But Black Lives Matter UK say Johnson and Trump are one and the same, warning that the UK cannot be complacent.
“We, like all anti-racists around the world, celebrate the end of the Trump presidency. This has only happened due to the heroic efforts of thousands of grassroots campaigns, many of which were led by people of colour,” spokesperson Kojo Kyerewaa told HuffPost UK.
“[But] an unprecedented 70m US citizens voted for four more years of barely restrained white supremacy. While the UK media occasionally at times challenged the racism, lies and assaults on democratic institutions from the Trump administration, it has failed to do the same for the UK Johnson government.
“Johnson and Trump are part of the same political project. Johnson, like Trump, plans the UK to be a more aggressive hostile environment towards migrants. Johnson like Trump is attacking anti-racist ideas like critical race theory and banning terms like white privilege in schools. Johnson like Trump has suspended parliament to bully opposition into submission.“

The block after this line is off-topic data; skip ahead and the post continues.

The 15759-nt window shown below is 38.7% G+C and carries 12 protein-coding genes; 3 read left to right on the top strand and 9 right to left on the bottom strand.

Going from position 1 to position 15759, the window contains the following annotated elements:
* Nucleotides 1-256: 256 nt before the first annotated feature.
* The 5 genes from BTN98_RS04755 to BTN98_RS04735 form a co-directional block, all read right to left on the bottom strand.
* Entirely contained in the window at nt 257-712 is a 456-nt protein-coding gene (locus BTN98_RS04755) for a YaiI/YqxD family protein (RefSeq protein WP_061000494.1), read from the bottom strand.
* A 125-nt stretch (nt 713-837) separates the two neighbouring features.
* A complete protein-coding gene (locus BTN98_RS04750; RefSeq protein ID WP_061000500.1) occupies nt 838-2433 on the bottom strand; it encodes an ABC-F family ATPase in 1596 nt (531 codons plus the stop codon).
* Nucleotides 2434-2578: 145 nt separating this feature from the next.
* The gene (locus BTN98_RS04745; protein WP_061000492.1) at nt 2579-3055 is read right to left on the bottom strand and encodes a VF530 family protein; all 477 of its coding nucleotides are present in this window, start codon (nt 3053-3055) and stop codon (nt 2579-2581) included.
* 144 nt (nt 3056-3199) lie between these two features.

Kyerewaa added: “The UK media was virtually silent when Kemi Badenoch falsely accused Reni Eddo-Lodge of promoting ‘segregation’. The USA may have turned a page, but in the UK we have four more years of this to come. We will continue to organise, resist and build coalitions to liberate all oppressed by this racist and violent political project.”
Zita Holbourne, co-founder of Black trade union BARAC UK, said the organisation’s very existence is indicative of how endemic racism is within Britain.
“We have seen countless reports in the UK to tell us that racism exists but those of us on the receiving end already know this – we don’t need more reports to confirm what we already know,” she said. “What we need is action – changes in policies, in practices and in cultures. Politicians have a responsibility to take action to end racism, to prevent racism but also to create an equal, inclusive and fair society.
“In the summer, following the Black Lives Matter protests, Boris Johnson announced an inquiry into racial inequalities saying that it is aimed at ending ‘the sense of victimisation’ felt by Black, Asian and minority ethnic people. This makes it sound like the problem is with our feelings about racism rather than the actual racism itself.”
Stand Up To Racism (SUTR) staged an anti-Trump protest outside the US embassy in London on Wednesday alongside other anti-racism groups including All Black Lives UK.